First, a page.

Outer Space Web Services
Servers to run your code revolving around Mars in space. That’s a quick summary of what this satellite’s all about. Let’s get into more detail.
Artificial Intelligence requires data to learn from. And this satellite’s going to give you all the data you need. Inputs from gamma rays, infrared rays, x-rays, radio waves and visible light from Mars are used to give you the best data you’d need for your next big project. You could run your AI or any other kind of code in Mars’ orbit. The code’ll run onboard the satellite, as that saves a lot of time and bandwidth.
The satellite is one of the most secure in the world. Results from your experiments are transmitted back to Earth in an encrypted form. There is a lock securing the data. Only you, the person with the file that contains the key to the lock can open it. Don’t worry, even if someone hacks into your computer and tries to steal the key, it wouldn’t work. That’s because the file with the key will work only on your computer, and a hacker will not be able to use it. This is called end-to-end encryption. No one, including OSWS will not be able to access the information you’re sending and receiving.
In case of a hack, the satellite’s memory will be cleared, and so will your code. So make sure you have a backup of the experiments you run in outer space on your computer. The recovery mechanism will delete the memory of the satellite completely. It will also lock it to all users, so none will be able to access it. The recovery mechanism will also be triggered if we feel it is running malicious code. The satellite is manned 23.56/7, 365.25 days a year.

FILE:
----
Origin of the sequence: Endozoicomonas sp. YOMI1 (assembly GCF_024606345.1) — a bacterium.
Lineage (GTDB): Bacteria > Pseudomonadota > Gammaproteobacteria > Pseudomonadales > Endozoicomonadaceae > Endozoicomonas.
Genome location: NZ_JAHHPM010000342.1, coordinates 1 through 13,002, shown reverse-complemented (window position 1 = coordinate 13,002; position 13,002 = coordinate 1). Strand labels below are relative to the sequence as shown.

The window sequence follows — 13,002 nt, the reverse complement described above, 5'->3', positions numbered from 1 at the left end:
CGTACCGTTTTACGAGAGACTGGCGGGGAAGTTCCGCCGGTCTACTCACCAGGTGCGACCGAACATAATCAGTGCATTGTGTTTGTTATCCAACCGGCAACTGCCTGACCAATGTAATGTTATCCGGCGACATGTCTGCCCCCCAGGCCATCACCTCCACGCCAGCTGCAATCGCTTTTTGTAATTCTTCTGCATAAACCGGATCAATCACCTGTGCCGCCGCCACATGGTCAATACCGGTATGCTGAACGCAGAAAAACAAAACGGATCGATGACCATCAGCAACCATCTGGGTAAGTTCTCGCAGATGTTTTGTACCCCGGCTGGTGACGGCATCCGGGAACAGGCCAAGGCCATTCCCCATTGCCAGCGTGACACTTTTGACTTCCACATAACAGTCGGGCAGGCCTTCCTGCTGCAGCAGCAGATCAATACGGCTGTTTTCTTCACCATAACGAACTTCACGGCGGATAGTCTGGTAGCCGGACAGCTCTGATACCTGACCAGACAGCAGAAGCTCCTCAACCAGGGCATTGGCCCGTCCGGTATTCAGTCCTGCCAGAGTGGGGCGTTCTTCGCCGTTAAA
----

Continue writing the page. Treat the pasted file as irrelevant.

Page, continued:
The satellite has a receiving antenna dish and a transmitter. The receiver receives data from Earth and the transmitter transmits data back to Earth. The satellite can receive and send data at a maximum of 92 pbps (petabits per second). It is blazing fast to make up for the fact that it takes 20 minutes for data to transmit from either end to each other. The download time of your code on the satellite is going to be 92 pbps times the size of the code you’re uploading to the satellite.
There are 5 sensors on the satellite. The gamma ray detector detects gamma rays, the x-ray detector detects the x-rays, the radio wave detector detects radio waves, the infrared ray detector detects infrared rays, and the telescopic camera is a telescope-grade camera used to capture visible light.
The satellite can be locked on to Mars or anything else. The satellite adjusts its position so that it can view what you select in the best possible way. Thrusters and reaction gears help in this process. There are 3 batteries on board. All three are charged until full by the solar panels. The first one is used to power the satellite. The other two are for backup, in case the satellite cannot access sunlight when, for example, the satellite is revolving around the other side of Mars.